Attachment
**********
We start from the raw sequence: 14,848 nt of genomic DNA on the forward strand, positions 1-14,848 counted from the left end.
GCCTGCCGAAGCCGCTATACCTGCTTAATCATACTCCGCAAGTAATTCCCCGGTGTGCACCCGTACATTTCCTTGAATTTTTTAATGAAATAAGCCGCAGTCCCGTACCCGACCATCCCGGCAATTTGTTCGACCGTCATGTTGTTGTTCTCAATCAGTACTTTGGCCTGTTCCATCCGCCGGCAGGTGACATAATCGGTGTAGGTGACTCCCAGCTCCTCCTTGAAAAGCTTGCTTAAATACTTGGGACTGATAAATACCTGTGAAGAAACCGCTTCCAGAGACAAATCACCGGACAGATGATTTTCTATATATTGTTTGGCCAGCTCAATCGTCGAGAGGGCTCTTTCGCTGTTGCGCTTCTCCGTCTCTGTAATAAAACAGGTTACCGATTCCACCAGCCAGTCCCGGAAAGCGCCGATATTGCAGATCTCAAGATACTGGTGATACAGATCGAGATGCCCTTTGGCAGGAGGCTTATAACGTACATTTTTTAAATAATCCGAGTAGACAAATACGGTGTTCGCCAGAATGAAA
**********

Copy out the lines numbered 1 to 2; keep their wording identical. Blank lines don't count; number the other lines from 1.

We start from the raw sequence: 14,848 nt of genomic DNA on the forward strand, positions 1-14,848 counted from the left end.
GCCTGCCGAAGCCGCTATACCTGCTTAATCATACTCCGCAAGTAATTCCCCGGTGTGCACCCGTACATTTCCTTGAATTTTTTAATGAAATAAGCCGCAGTCCCGTACCCGACCATCCCGGCAATTTGTTCGACCGTCATGTTGTTGTTCTCAATCAGTACTTTGGCCTGTTCCATCCGCCGGCAGGTGACATAATCGGTGTAGGTGACTCCCAGCTCCTCCTTGAAAAGCTTGCTTAAATACTTGGGACTGATAAATACCTGTGAAGAAACCGCTTCCAGAGACAAATCACCGGACAGATGATTTTCTATATATTGTTTGGCCAGCTCAATCGTCGAGAGGGCTCTTTCGCTGTTGCGCTTCTCCGTCTCTGTAATAAAACAGGTTACCGATTCCACCAGCCAGTCCCGGAAAGCGCCGATATTGCAGATCTCAAGATACTGGTGATACAGATCGAGATGCCCTTTGGCAGGAGGCTTATAACGTACATTTTTTAAATAATCCGAGTAGACAAATACGGTGTTCGCCAGAATGAAA